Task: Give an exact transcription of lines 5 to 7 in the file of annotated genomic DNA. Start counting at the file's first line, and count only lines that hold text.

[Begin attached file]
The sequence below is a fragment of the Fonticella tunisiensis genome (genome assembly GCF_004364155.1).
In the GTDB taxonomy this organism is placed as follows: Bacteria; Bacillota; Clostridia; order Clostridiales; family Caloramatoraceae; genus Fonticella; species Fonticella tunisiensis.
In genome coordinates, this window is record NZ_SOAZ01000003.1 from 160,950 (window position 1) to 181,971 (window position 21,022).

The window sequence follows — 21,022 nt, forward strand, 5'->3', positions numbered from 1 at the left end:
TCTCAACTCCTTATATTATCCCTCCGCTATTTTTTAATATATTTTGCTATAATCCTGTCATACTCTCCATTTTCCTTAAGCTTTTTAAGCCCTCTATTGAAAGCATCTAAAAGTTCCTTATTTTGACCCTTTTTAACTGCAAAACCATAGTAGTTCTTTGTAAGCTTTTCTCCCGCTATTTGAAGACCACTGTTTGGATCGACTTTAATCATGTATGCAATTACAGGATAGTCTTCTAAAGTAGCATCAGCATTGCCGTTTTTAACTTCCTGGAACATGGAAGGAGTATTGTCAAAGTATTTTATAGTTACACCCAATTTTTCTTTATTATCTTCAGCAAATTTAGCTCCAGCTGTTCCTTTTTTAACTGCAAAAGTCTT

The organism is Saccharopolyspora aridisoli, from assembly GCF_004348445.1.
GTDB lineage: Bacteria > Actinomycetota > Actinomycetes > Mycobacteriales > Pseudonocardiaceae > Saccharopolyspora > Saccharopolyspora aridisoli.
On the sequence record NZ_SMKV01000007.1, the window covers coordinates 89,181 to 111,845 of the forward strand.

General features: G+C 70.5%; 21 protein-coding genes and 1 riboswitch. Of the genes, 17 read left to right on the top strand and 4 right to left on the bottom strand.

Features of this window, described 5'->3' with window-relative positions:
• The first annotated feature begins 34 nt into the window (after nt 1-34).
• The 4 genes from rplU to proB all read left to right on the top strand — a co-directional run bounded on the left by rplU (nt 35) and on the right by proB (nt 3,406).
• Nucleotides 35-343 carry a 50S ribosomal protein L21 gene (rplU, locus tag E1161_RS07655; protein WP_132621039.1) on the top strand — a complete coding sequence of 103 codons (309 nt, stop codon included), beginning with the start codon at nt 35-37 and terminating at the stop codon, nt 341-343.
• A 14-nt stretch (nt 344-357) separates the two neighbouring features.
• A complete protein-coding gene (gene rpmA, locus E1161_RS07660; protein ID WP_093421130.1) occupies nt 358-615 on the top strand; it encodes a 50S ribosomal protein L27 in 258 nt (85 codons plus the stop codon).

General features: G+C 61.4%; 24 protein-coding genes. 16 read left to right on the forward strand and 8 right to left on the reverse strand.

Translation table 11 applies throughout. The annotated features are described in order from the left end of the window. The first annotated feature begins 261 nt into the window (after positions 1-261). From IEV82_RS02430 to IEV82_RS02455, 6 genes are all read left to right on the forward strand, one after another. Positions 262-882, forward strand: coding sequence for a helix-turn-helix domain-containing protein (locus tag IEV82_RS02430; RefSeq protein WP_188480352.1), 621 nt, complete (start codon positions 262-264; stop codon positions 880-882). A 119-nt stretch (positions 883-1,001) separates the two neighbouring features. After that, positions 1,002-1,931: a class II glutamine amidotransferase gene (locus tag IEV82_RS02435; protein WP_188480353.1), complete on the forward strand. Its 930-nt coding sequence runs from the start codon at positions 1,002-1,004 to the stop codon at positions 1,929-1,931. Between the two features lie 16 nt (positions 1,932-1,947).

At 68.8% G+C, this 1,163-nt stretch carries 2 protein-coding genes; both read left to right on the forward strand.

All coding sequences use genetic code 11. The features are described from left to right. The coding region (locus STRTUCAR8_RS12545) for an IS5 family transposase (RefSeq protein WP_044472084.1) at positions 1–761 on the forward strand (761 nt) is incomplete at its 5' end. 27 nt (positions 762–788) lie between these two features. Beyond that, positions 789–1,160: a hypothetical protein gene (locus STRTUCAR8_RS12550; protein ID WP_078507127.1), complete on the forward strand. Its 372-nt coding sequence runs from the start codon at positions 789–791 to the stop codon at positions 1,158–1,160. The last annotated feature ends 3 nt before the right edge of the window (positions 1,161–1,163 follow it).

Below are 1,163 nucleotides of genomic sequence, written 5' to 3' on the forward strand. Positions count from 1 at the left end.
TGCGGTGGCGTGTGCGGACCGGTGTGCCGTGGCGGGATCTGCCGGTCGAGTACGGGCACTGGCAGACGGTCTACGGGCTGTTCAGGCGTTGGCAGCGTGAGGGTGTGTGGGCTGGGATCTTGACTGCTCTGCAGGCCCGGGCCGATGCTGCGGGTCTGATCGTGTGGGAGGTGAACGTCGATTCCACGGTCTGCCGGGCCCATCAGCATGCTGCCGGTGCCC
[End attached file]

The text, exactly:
TCTCAACTCCTTATATTATCCCTCCGCTATTTTTTAATATATTTTGCTATAATCCTGTCATACTCTCCATTTTCCTTAAGCTTTTTAAGCCCTCTATTGAAAGCATCTAAAAGTTCCTTATTTTGACCCTTTTTAACTGCAAAACCATAGTAGTTCTTTGTAAGCTTTTCTCCCGCTATTTGAAGACCACTGTTTGGATCGACTTTAATCATGTATGCAATTACAGGATAGTCTTCTAAAGTAGCATCAGCATTGCCGTTTTTAACTTCCTGGAACATGGAAGGAGTATTGTCAAAGTATTTTATAGTTACACCCAATTTTTCTTTATTATCTTCAGCAAATTTAGCTCCAGCTGTTCCTTTTTTAACTGCAAAAGTCTT

The organism is Saccharopolyspora aridisoli, from assembly GCF_004348445.1.
GTDB lineage: Bacteria > Actinomycetota > Actinomycetes > Mycobacteriales > Pseudonocardiaceae > Saccharopolyspora > Saccharopolyspora aridisoli.